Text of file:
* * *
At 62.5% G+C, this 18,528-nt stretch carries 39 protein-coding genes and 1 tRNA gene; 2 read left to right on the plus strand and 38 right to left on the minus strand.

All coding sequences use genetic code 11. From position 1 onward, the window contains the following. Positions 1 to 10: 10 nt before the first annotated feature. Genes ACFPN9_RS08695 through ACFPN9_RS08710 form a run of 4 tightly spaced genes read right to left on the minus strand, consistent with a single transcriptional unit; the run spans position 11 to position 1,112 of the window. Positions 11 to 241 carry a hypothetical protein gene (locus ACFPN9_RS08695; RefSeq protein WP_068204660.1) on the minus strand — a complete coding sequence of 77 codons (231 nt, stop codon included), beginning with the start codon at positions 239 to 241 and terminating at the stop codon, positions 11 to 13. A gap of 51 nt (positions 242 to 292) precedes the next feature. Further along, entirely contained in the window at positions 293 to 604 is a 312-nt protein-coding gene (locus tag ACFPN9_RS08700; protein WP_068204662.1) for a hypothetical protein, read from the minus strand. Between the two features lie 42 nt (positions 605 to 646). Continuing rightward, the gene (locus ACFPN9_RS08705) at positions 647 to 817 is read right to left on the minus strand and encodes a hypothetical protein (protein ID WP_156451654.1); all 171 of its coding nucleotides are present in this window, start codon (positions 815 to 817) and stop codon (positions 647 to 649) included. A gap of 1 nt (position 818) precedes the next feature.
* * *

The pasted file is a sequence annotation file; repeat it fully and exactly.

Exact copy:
At 62.5% G+C, this 18,528-nt stretch carries 39 protein-coding genes and 1 tRNA gene; 2 read left to right on the plus strand and 38 right to left on the minus strand.

All coding sequences use genetic code 11. From position 1 onward, the window contains the following. Positions 1 to 10: 10 nt before the first annotated feature. Genes ACFPN9_RS08695 through ACFPN9_RS08710 form a run of 4 tightly spaced genes read right to left on the minus strand, consistent with a single transcriptional unit; the run spans position 11 to position 1,112 of the window. Positions 11 to 241 carry a hypothetical protein gene (locus ACFPN9_RS08695; RefSeq protein WP_068204660.1) on the minus strand — a complete coding sequence of 77 codons (231 nt, stop codon included), beginning with the start codon at positions 239 to 241 and terminating at the stop codon, positions 11 to 13. A gap of 51 nt (positions 242 to 292) precedes the next feature. Further along, entirely contained in the window at positions 293 to 604 is a 312-nt protein-coding gene (locus tag ACFPN9_RS08700; protein WP_068204662.1) for a hypothetical protein, read from the minus strand. Between the two features lie 42 nt (positions 605 to 646). Continuing rightward, the gene (locus ACFPN9_RS08705) at positions 647 to 817 is read right to left on the minus strand and encodes a hypothetical protein (protein ID WP_156451654.1); all 171 of its coding nucleotides are present in this window, start codon (positions 815 to 817) and stop codon (positions 647 to 649) included. A gap of 1 nt (position 818) precedes the next feature.